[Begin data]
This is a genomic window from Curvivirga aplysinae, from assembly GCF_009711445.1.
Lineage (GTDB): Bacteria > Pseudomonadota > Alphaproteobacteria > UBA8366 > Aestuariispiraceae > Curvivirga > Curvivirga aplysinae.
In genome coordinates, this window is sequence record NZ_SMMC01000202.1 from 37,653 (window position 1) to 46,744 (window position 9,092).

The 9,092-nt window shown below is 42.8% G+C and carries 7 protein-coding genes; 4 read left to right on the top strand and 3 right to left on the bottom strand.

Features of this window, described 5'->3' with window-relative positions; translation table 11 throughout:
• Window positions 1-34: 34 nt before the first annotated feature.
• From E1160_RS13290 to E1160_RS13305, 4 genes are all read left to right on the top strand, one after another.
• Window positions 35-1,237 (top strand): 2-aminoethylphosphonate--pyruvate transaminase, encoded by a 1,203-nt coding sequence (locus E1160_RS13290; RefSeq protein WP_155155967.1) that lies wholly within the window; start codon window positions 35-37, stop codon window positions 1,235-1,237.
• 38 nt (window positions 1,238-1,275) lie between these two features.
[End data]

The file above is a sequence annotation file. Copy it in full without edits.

This is a genomic window from Curvivirga aplysinae, from assembly GCF_009711445.1.
Lineage (GTDB): Bacteria > Pseudomonadota > Alphaproteobacteria > UBA8366 > Aestuariispiraceae > Curvivirga > Curvivirga aplysinae.
In genome coordinates, this window is sequence record NZ_SMMC01000202.1 from 37,653 (window position 1) to 46,744 (window position 9,092).

The 9,092-nt window shown below is 42.8% G+C and carries 7 protein-coding genes; 4 read left to right on the top strand and 3 right to left on the bottom strand.

Features of this window, described 5'->3' with window-relative positions; translation table 11 throughout:
• Window positions 1-34: 34 nt before the first annotated feature.
• From E1160_RS13290 to E1160_RS13305, 4 genes are all read left to right on the top strand, one after another.
• Window positions 35-1,237 (top strand): 2-aminoethylphosphonate--pyruvate transaminase, encoded by a 1,203-nt coding sequence (locus E1160_RS13290; RefSeq protein WP_155155967.1) that lies wholly within the window; start codon window positions 35-37, stop codon window positions 1,235-1,237.
• 38 nt (window positions 1,238-1,275) lie between these two features.